The Perfect Thing

Whenever we watch a movie or talk about a book, G gets this wistful look and complains that people in stories always know exactly what to say.  I’ve stopped pointing out that this may be due to the fact that good published dialogue is put together word by word by professional dramatists who write it and  then rewrite it under the direction of really, really mean editors until the words are, in fact, perfect.  At least, by the publisher’s standards.

Book dialogue has to establish character, further the plot, scatter hints and foreshadowing—all without weighing down the prose.  This kind of speaking has to be done without the benefit of having a face behind it—decoding the ambiguous, adding a dash of wry twist, a shade of malevolence, or evidence of irony.

And each character has to have his own voice.  You’ve read those books – where there have to be tons of attributions (she said, he said) because without them, you wouldn’t have a clue which character was talking.  And sometimes the attributions have to be very specific (he said angrily, she whimpered) because the dialogue doesn’t clue you in on nuance or emotion either.  In good writing, you can hear the voices as you read.  You know one character because he speaks in short bursts, or he uses simple words and sentence fragments, or he meanders.  And another because the words he uses are characteristic ones.  Different rhythms for each character.  Different timing.

So as you are coming to understand a character you’re writing, you’ll have to “hear” his voice, also – every time he speaks. Or she speaks.  Think about it – in real life, you can tell who’s talking in the other room by the voice.  And not just the pitch of the voice, but the style of expression.  You hear in your head, and you write what you hear.

Which means that, as you establish characters,  you have to remember that men and women have markedly different ways of expressing things.   Men tend to be direct and short spoken.  And they DON’T tend to talk about feelings.  Women use five hundred words for every one word a man would use, and they DO talk about emotions.  And ask personal questions.  And get huffy.   Then again, if you’re writing a romance  everybody talks like a woman.  Unless a character is silent – a sure hallmark of the masculine.  Or if you’re talking about a sword woman, she might just talk more like a guy.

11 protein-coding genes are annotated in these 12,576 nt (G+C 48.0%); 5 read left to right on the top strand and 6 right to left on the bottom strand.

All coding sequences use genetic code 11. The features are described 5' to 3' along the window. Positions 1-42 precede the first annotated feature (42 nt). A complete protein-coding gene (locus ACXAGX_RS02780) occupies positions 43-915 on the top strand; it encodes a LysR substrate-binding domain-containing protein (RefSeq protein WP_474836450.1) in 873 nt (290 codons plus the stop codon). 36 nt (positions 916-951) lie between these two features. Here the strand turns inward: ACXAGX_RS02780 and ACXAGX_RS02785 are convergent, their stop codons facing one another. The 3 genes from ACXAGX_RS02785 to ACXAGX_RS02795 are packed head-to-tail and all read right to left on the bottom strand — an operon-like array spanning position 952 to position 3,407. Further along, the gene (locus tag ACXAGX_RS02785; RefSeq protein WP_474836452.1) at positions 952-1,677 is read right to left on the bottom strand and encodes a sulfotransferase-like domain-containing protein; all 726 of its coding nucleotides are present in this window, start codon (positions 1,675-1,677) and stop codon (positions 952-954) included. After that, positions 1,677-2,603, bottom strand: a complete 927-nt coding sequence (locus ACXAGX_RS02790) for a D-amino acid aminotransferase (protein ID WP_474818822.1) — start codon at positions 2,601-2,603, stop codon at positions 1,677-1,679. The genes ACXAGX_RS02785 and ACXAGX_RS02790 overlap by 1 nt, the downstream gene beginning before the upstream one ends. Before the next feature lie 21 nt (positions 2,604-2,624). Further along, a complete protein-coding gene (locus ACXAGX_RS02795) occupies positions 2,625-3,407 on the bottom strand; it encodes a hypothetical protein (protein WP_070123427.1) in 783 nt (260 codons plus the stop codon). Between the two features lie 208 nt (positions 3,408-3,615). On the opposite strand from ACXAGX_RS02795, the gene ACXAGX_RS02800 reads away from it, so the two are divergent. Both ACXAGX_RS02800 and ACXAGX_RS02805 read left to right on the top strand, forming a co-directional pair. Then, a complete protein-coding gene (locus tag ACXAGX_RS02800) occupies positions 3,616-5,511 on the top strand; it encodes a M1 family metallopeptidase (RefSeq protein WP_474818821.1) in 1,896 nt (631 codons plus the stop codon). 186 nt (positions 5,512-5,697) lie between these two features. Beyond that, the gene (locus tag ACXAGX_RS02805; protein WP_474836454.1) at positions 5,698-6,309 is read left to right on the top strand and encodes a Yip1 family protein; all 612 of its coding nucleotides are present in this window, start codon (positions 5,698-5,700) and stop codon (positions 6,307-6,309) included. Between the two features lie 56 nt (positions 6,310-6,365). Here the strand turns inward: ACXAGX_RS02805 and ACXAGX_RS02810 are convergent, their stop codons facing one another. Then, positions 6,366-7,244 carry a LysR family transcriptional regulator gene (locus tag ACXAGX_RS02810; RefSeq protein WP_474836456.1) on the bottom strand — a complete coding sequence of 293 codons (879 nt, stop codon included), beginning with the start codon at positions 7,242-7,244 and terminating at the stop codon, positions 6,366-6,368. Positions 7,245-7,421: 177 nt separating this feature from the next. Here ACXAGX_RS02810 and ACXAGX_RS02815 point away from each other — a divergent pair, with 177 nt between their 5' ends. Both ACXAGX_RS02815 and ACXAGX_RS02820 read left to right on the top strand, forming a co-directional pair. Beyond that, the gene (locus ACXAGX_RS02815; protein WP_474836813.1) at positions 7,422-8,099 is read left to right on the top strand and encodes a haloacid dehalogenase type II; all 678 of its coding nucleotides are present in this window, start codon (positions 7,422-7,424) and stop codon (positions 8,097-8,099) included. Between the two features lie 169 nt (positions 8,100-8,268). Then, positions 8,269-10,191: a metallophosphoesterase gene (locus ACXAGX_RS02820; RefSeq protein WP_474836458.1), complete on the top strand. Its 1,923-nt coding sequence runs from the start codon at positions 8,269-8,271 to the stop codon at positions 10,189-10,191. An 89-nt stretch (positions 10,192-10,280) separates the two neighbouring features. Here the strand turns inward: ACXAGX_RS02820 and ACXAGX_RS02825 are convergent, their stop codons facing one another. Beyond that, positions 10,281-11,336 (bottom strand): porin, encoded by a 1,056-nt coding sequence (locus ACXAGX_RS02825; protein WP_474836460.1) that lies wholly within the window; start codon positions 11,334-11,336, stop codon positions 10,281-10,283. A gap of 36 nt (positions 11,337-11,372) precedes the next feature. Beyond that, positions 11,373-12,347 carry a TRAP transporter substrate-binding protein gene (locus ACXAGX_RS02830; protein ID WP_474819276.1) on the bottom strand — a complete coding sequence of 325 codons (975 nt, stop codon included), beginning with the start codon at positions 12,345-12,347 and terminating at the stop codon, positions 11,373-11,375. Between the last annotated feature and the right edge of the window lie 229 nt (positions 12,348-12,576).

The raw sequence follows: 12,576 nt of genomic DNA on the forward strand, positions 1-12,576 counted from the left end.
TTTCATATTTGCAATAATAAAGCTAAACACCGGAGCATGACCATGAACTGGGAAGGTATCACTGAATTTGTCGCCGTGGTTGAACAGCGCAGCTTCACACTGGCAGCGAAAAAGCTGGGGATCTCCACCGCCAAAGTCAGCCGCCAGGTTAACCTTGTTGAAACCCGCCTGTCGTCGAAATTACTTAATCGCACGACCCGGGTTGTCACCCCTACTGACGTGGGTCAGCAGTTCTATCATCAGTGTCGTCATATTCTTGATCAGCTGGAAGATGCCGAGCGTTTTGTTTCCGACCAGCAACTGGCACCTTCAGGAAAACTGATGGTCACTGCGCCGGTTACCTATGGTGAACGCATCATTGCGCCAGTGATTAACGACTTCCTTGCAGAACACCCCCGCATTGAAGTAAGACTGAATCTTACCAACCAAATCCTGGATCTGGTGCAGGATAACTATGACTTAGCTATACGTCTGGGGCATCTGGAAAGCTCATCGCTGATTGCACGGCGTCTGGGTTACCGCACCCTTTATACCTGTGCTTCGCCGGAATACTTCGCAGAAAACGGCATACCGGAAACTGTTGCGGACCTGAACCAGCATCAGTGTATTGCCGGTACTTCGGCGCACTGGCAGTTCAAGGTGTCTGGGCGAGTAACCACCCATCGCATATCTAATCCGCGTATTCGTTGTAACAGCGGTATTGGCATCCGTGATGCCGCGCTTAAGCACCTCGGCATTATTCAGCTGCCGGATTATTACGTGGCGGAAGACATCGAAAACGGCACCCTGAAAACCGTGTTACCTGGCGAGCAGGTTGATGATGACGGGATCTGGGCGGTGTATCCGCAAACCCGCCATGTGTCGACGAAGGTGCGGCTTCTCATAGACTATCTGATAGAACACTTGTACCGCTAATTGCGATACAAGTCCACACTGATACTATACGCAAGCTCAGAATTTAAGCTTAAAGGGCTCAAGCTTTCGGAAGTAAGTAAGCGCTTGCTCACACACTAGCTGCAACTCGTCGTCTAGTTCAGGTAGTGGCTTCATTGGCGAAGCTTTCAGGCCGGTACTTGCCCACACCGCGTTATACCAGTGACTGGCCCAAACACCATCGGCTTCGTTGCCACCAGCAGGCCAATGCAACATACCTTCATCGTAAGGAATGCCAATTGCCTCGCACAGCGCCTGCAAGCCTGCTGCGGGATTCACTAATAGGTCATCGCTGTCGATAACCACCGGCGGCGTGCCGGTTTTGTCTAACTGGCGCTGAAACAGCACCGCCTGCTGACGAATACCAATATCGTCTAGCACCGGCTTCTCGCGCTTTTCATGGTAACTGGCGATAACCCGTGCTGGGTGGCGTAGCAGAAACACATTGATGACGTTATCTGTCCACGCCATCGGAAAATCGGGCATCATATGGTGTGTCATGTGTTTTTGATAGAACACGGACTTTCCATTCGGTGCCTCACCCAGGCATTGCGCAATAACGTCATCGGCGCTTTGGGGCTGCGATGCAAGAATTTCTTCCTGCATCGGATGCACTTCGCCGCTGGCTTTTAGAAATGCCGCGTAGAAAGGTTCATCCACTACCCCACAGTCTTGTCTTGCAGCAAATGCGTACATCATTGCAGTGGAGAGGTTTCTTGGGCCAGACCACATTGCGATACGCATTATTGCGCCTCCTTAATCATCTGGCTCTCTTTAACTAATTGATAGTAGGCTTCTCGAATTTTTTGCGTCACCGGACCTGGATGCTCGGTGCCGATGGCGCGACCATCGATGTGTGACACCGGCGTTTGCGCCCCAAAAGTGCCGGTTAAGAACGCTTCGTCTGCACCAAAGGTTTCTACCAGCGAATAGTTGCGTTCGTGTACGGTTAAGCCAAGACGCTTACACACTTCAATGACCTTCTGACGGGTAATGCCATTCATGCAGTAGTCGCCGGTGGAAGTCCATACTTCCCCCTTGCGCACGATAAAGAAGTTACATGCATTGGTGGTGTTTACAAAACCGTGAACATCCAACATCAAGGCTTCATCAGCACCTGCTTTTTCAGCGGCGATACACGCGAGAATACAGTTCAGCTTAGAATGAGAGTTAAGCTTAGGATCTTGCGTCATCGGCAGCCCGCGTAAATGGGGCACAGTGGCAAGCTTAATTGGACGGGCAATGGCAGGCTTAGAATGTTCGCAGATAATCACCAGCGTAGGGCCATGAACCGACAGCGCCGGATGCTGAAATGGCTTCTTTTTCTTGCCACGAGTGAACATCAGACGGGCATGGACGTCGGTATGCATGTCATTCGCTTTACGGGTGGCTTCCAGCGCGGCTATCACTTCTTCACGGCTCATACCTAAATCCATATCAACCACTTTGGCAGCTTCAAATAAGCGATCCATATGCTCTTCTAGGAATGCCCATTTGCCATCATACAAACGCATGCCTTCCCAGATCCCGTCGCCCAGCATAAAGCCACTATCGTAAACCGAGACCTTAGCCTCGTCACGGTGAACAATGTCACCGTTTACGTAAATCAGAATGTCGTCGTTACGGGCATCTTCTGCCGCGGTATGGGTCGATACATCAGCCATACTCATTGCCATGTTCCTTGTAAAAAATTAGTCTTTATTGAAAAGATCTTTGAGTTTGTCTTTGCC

But I digress.  My point here was about characters always saying exactly the right thing.  Which is not the way dialogue usually goes in real life.

Mark Twain once tried to put real talk into a book.  He took a bus ride (horse drawn, jah?) and wrote down, word for word, every conversation he could hear.  And then, when he wrote his next story, he tried to put all that dialogue into it, again – word for word.  But he found out that the spoken word doesn’t translate to the page.  And if you want to understand why, try the same experiment.  You’ll find that most conversation happens in fits and starts – filler sounds, half voiced ideas filled in with hand gestures.  And we interrupt each other continually – finishing each other’s sentences, disagreeing, jumping into the middle of sentence that turned completely on a single charged word.  The rhythm of what is spoken is odd, erratic, and the words chosen often depend on shared personal context.

So a writer has to edit life.  She has to pare down the million words into a few that pack all the meaning tightly, that state clearly the things that move along the plot.  So yes, when you listen to a script or read a book, quite often, the speaker says exactly the right thing.  Which is why we read, right?  Because, I mean, you can actually learn phrases and speech patterns the way you learn a song by listening to it.  And then, maybe someday YOU can say the perfect thing.  If the perfect moment ever shows up.


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